The Case of The Case of California
A cult classic that explores the concept of “California”-now back in print!
—University of Minnesota Press
Rickels’ depth of scholarship enables him to assemble a diverse collection of references and private discussions, many of them as yet untranslated from the German. California presents an intriguing “back door” history of psychoanalysis and the twentieth century.
—Edward Parkinson, The Semiotic Review of Books
I love cultural studies. I love the idea that there is such a thing as “culture” and that its worth studying. And I especially love when scholars tear themselves away from their own sense of dignity and decide to really dive into it. Sometimes you can smell the unchained enthusiasm, like the dense smog off a rutting animal. There are authors for whom pop culture is an environment. They breathe it. It moves through gill-like structures on the sides of their necks. The best of those are people like Slavoj Zízek, and even Roland Barthes, who slide just as eloquently through a wet landscape of theory.
Laurence Rickels lives in California. Certainly, this gives him the opportunity and the insight to write a critical review of Californian culture. There is no reason to think that he is unqualified to take up the task. With a background in Literature and Psychology, he’s learned his theory incredibly well. What is unfortunately lacking in California is the conversational ease that is necessary to make such concepts feel like more than exercises. I find myself pining for Zizek. Rickels seems an outsider to the fluid environment that I want him to inhabit.
Where Zizek is concise, building his arguments in ever tightening loops of dense theoretical material, Rickels is scattered. California is a collection of difficult sound bytes that carry enormous systems of information in them which they are unable to divulge. It seems clear: Rickels is a brilliant man. But who cares? There is an attempt at ease in California that is forced and, well… uneasy.
Don’t misunderstand. It’s not Rickels’s choice of content, his impressive array of theoretical weaponry or his “diverse collection of references” that loses me. It is, pure and simple, his writing. In writing California he made a decision to move rapidly from one significant case to another with no narrative or hypothesis to elide them. He seems interested in presenting me with the many ways in which he can draw disparate historical arguments together. A fine ambition. He wants me to know that he sees the way that the Frankfurt school predicted and, to a certain extent, ennobled the quirks of American consumerism. Also a neat thing to know. But somehow I only come away with a sense that it is Rickels own ideas that are at stake here and they seem unfocused and diffuse.
In a chapter entitled “Toxic Shock” for example, he says, “According to Benjamin, the culture industry processed or developed shock through the work of mourning into inoculative doses against it which Disney films also administered. Via shock inoculation everyone’s assimilation to the technomedia and the masses proceeds by controlled release - and not by fastforward into mass psychosis.” This is followed up 6 pages later with a quick reference to Jonestown and “the inward turn” of sadism.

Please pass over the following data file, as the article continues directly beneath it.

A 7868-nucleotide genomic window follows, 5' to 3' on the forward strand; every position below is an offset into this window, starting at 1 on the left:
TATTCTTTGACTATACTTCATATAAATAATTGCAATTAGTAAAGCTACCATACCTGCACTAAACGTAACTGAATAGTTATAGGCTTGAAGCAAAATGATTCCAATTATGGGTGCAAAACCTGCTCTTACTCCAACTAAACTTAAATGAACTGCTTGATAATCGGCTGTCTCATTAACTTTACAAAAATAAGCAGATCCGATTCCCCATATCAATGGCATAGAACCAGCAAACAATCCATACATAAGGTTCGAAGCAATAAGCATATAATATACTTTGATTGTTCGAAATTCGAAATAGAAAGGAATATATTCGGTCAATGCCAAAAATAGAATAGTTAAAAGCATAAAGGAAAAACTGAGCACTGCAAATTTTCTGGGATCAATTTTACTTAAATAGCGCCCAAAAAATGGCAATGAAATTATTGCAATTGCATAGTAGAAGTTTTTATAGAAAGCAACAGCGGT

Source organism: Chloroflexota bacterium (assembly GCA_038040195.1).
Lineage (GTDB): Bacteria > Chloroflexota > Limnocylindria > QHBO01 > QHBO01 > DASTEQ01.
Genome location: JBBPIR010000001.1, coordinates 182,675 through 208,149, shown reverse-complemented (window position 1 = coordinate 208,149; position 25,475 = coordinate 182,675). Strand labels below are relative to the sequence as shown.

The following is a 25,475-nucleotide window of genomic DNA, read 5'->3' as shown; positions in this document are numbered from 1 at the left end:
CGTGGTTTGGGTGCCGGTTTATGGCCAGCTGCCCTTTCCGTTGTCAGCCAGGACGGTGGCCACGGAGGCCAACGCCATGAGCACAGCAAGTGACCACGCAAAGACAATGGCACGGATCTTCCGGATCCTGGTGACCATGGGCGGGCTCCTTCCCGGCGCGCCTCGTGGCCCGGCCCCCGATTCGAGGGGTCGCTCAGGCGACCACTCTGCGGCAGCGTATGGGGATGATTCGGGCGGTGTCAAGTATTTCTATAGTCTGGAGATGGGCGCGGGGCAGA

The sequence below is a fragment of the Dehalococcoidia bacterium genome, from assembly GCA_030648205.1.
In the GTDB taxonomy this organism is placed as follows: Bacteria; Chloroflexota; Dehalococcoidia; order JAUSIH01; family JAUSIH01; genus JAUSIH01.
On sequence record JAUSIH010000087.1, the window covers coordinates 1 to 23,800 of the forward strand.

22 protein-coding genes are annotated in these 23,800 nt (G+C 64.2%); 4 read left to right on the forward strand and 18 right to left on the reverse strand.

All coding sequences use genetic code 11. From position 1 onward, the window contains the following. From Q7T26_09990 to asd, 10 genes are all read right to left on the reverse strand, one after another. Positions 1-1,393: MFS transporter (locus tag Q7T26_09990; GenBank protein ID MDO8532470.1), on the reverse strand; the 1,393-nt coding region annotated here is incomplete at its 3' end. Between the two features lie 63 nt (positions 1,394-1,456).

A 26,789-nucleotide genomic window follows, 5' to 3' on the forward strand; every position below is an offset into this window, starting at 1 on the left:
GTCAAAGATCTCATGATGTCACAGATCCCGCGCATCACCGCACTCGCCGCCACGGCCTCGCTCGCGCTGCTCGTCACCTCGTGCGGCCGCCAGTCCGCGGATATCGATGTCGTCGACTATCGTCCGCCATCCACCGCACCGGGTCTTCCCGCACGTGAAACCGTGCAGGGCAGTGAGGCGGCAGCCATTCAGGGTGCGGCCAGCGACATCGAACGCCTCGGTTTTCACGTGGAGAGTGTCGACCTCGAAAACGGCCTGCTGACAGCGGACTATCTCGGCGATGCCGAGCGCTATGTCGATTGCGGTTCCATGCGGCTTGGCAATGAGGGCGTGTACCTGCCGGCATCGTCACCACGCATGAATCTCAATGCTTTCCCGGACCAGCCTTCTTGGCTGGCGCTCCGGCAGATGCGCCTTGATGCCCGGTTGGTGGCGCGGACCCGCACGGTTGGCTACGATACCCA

It’s simply not clear enough. The brilliant examples that he offers of American excess and its effect on popular and academic culture are not conversational metaphors but case-studies with no background; pop-culture name-dropping without a justification. How Jonestown and Mickey Mouse are related via Benjamin and his notion of Mitsein and Dasein is worth knowing. But Rickels will not share the connections, only their connectedness.
This is a sad state of affairs. As a fan of such connectivity, I desperately want it to work. I want to care about the links that are being made. In fact, the book is filled to capacity with wonderful characters. He takes us through th e lives of a host of fascinating people: Goethe, Thomas Mann, Heidi Fleiss, Walt Disney. He walks us through the Winchester Mansion, Jonestown and Hitler’s Brain. We are accompanied all the way through by Freud, Jung and Lacan. But California is a book made up of fractals. Each chapter, taken on its own, is as incomplete as the book itself.
Finally, I suppose my real objection comes from a lack of follow-through. Can’t we linger on Mickey and Walter without being distracted by new and exciting speculations on Thomas Mann’s secret homosexual fantasies? Give me the juicy details of one or the other, not the tantalizing, but ultimately unfulfilling, promise of both.
It’s been 10 years since The Case of California was introduced to an eager and hungry PoMo culture. Perhaps I mistreat it by removing it from the context of Cultural Studies in 1991. Although we are participants in a young field, we’ve come a long way since those heady days. It’s important that theory has managed to form its uneasy alliance with pop culture and Rickels has done significant labor in the slow breakdown of the walls between High and Low culture. But in the end, in 2001, it is not the novelty of those connections that make the endeavor succeed or fail, it is the ability to speak to a reader through masterful writing. Conversation is an artform that takes more than novelty to work well. It involves letting go of ones pretensions and giving the impression of ease. The best practitioners drink the connections like Kool-Aid, but it seems to be an environment in which Dr. Rickels cannot breathe.
"Is AntiBookClub's call to Penguin Random House to drop The Art of the Deal from their catalog an effective form of resistance?READ the article